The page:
Sep 30

I managed to get the camera chip to be read by one of the computers last night, but I hated most of the pictures because this old camera wants to take blurry pictures.  Still, here are a few views of my walk yesterday at lunch.

I haven’t participated in the Colors of the Month that Life Looms Large does in a while, so these pictures are great examples of the Colors of September around here.


Here is the first tree-lined path in the cemetery I like to walk though.  It is still pretty green here in central Indiana.  I love walking here among the trees and tombstones, looking at people’s names (am I weird to think it’s funny that someone named Brown is buried next to someone named Hershey?), and watching the chipmunks and squirrels busily running around with cheeks buldging.

Yesterday, I had the place to myself, except for the chipmunks, squirrels and a few geese headed toward the river.  The air had that soft autumn feel and there were just a few clouds in the sky.


I thought this tree looked like it had recently had a frosting job done at the salon.  I have the feeling, since it has been so dry here, that we aren’t going to see the brilliant colors we normally see this fall.  Too bad, because I think this season to be the most beautiful and it is by far my favorite.

There are still a few flowers in bloom here and there,…


But most of the colors are coming from berries like these poke berries.  I came this close to gathering up a bucket full for dye day, but this makes such a fugitive day that I didn’t bother.  It looks great for a little while, but within a few weeks, the color fades to a blah beige.  Too bad, too.  It starts out as a wonderful magenta, but I can get that with Brazilwood and copper and it is a much more stable dye.


One day, I want to live in a place surrounded by forest and have a split rail fence.  I love this little corner of the cemetery.  It reminds me of Spring Mill State Park in southern Indiana as well as the woods behind both my grandparents’ places.  I feel safe and at home in the woods, hills and hollers and that is the one thing I miss about southern Indiana. 

And the good news it – I am going to get a new camera tonight!!!  Woohoo!!!

Sep 29

I took another walk yesterday at lunch, took my camera along with me, took LOTS of shots to dig through to show you how pretty it was… and cannot download them.

My camera is on its last legs and I’m about to chuck it.  It’s an old camera that Scott used to use and it wasn’t a very good one even then.  When my own camera died a few months ago, I took this one out of storage, dusted it off, and put it to work as much as it can work.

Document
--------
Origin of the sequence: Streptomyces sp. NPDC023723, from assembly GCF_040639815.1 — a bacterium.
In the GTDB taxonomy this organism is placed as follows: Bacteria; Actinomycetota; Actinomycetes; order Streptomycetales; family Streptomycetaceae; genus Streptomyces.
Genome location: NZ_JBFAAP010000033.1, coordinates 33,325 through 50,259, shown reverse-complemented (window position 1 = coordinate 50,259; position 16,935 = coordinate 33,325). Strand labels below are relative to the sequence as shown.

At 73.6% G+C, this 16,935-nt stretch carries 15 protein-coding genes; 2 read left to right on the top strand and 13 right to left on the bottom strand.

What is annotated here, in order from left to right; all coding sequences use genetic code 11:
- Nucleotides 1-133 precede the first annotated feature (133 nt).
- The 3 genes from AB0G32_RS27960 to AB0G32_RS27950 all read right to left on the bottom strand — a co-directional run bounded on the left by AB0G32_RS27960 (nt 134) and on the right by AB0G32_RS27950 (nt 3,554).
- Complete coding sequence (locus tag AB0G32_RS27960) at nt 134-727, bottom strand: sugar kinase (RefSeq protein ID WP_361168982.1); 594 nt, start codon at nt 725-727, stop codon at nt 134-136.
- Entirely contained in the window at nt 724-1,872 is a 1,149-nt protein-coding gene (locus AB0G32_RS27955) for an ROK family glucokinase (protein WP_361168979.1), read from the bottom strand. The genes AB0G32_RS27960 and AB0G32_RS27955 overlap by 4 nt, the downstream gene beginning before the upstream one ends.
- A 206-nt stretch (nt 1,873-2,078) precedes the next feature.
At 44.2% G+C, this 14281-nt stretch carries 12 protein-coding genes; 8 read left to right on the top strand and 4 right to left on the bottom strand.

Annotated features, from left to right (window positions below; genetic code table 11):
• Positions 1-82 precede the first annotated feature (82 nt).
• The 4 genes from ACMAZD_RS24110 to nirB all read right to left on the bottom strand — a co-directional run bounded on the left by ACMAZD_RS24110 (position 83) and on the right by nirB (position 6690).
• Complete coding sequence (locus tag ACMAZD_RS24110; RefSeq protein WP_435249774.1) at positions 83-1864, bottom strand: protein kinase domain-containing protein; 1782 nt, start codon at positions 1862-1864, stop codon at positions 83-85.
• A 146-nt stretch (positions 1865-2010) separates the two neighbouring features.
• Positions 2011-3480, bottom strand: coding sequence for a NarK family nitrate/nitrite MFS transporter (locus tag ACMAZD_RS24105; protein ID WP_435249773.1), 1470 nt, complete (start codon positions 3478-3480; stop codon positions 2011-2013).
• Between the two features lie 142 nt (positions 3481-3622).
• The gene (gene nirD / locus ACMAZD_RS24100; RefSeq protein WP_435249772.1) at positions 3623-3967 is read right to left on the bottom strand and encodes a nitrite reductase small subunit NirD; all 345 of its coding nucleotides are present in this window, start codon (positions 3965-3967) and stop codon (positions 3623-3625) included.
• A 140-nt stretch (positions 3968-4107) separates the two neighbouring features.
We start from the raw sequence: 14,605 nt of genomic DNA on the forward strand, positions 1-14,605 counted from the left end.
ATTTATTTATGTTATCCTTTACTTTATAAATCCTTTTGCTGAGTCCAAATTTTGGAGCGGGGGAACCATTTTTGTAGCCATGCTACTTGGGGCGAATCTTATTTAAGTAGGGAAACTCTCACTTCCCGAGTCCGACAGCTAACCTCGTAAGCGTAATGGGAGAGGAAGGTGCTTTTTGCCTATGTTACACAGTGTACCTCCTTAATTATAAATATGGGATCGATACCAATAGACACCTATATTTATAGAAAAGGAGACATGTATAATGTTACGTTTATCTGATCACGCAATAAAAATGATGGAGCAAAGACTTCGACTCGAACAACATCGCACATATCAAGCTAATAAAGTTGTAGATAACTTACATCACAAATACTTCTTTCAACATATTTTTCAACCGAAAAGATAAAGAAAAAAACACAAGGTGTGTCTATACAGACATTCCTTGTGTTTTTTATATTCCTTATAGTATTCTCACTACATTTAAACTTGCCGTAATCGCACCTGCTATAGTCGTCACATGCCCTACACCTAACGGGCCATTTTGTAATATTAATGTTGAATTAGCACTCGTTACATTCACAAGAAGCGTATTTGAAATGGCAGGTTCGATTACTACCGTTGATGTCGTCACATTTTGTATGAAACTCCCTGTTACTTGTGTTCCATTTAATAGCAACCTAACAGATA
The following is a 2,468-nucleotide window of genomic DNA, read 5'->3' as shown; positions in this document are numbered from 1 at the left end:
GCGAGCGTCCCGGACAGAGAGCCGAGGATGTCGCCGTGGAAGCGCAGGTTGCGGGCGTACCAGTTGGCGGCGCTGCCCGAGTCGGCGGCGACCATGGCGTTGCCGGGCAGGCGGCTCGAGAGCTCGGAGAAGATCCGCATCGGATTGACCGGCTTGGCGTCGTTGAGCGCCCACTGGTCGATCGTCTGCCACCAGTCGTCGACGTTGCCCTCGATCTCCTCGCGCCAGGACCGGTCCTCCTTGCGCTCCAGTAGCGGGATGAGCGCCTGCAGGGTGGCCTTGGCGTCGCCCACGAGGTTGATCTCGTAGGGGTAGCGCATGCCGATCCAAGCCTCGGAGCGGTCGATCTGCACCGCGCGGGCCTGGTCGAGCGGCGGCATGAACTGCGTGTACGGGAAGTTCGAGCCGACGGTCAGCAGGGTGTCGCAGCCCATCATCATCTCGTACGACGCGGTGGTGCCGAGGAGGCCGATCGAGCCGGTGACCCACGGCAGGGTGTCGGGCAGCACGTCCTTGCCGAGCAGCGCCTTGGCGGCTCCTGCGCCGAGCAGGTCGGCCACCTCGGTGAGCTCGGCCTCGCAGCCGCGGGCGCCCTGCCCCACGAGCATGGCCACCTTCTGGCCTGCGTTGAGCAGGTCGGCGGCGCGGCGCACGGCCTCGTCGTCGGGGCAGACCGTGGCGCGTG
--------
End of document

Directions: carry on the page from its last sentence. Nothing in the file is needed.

I’ve gone so far as to price a new camera to see where I can get the best deal.  I wish I could get an SLR, but that will have to wait down the line.  It’s going to be another point and shoot.  Oh well. 

So, until I can coax my camera to give up its treasures or until I can get a new camera, my blogs are going to be less than illustrative.

Good news, though, is that Scott and I have found a local screen printer willing to print on my shirts for a reasonable price.  Scott is taking the tie-dye shirts for The Trading Post for Fiber Arts and some black T-shirts for Johnny Saturn on Friday.  We are so thrilled about this!

And, today, Sandy and I got a pound each of carbonized rayon from bamboo fiber to spin.  We’ve hear that it spins like a dream, but it’s a bear to ply because it has great memory.  So…  I was wondering if this would be best used as singles for weaving or for knitting a shawl.  I’ll let you know how it goes.  I’d love to show it to you…

Between Sandy and I, we have 5 DVD’s of different techniques to watch – from Respect the Spindle by Abby Franquemont, to How I Spin by Rita Buchanan, to more tie-dye patterns, to The Gentle Art of Plying by Judith McKenzie.  I’ve started watching Rita’s DVD and I was amazed at what I learned.  She’s funny, too!  I love the pig puppet!

I hope you are having a good week so far.  I am!

Sep 26

This weekend, at The Trading Post for Fiber Arts, Abby Franquemont taught several classes on the spindle.  Because Sandy and I were busy yesterday, we were able to go to today only, and that only the morning class.  This morning’s class was how to spin on the spindle and while I have played around with spinning this way, I still an quite a newbie on it. 

Abby herself is a very interesting person and an excellent storyteller.  Her stories of her family living in Peru when she was a kid were fascinating and I would have loved to have heard more.

She started us off with timing how fast we could spin by having us spin as much as we could in five minutes and measure it off.  We went from one wrap around elbow and thumb to 11 wraps.  Me?  I was at 2.5.  We did this three times in a row and was up to three wraps and about 4 inches by the end of the third time – pathetic!

Then Abby took us through several techniques for everything from how to start a leader with the wool you are spinning to how to hold your hands for the best drafting zone, to how to do a half-hitch at the top for spindles without notches or hooks, to how to spin top, carded wool, long fibers and, EEK! cotton!  I will have to do a lot of practicing before I can spin cotton – it’s so short!

I went from being able to spin 3 wraps and about 4 inches to 4.5 wraps by the time we did the second set of time trials.  But I have to admit, spinning as quickly as I can, i.e. production spinning, is not something I am interested in, especially on a spindle.  I’d rather take my time, enjoy it and relax with it.  I get enough of hurrying during the normal work day.

You can tell by all the concentration you see here that she gave all of us information to process and new skills to perfect.  I am going to be taking my spindle to work with me starting tomorrow to work on during lunch hours.  If I can get in about 45 minutes per day with this, in a few weeks I ought to show quite a bit of improvement.